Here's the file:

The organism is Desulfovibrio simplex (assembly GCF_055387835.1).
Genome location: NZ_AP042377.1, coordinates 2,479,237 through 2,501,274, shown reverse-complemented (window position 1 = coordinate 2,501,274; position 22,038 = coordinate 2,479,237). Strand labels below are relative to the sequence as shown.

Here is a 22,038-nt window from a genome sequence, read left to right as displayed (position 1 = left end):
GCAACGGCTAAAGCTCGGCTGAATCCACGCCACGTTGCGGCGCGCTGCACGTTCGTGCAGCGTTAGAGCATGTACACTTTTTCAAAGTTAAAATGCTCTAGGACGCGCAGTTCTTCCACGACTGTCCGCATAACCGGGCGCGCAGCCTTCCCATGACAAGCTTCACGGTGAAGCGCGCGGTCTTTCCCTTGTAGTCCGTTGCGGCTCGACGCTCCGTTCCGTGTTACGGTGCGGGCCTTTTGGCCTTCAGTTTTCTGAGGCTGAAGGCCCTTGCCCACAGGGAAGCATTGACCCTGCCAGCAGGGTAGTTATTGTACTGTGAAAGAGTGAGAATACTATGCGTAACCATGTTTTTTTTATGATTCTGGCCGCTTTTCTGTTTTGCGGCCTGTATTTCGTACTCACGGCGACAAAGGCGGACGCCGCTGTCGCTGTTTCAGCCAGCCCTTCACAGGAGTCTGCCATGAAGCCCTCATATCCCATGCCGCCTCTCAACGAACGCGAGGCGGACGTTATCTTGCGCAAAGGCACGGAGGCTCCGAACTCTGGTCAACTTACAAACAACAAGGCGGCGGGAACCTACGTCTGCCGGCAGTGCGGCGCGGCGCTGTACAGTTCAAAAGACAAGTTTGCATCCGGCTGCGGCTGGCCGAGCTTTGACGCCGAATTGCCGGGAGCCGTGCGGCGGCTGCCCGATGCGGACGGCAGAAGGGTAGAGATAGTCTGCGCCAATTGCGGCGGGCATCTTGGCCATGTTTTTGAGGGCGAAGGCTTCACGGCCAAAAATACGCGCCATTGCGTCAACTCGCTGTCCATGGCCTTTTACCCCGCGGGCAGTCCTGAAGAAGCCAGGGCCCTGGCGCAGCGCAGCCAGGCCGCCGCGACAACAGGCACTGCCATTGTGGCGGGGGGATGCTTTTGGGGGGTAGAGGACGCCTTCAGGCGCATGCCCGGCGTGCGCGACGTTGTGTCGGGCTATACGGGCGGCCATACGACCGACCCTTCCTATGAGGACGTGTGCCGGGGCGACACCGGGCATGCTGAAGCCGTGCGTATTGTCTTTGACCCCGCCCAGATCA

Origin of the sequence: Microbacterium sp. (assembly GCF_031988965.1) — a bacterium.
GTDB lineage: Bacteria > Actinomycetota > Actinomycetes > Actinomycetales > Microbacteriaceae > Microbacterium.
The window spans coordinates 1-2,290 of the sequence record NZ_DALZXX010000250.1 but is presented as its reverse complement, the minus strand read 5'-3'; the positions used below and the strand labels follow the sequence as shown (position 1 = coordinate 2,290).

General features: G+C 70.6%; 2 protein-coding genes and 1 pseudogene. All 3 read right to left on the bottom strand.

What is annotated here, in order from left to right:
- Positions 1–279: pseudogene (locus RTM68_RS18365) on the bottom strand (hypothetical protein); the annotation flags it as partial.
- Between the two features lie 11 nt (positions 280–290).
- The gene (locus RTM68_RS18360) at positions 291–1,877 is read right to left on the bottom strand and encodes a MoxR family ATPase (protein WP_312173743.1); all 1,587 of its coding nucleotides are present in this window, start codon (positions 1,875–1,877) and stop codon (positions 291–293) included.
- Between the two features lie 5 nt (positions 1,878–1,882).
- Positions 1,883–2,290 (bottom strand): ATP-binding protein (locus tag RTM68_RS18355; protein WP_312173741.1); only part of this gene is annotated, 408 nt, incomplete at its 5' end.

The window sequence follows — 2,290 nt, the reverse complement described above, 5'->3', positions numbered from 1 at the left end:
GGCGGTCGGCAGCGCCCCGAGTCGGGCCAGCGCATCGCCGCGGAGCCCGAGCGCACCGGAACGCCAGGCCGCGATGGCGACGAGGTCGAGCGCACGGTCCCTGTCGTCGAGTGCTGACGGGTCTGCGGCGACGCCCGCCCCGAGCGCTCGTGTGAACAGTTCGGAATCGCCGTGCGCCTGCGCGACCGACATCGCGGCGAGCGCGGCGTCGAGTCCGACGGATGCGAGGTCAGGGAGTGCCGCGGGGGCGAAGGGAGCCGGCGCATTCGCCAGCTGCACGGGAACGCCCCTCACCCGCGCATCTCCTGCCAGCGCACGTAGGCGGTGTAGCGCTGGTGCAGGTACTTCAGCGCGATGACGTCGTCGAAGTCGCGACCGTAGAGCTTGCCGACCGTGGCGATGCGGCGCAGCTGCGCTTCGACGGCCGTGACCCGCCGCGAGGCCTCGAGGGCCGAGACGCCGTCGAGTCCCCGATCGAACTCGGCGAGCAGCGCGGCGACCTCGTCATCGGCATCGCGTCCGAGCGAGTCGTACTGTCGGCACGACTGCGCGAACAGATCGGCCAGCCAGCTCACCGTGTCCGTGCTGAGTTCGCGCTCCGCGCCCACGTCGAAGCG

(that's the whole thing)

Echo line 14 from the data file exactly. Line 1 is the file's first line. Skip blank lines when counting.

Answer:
- Positions 1,883–2,290 (bottom strand): ATP-binding protein (locus tag RTM68_RS18355; protein WP_312173741.1); only part of this gene is annotated, 408 nt, incomplete at its 5' end.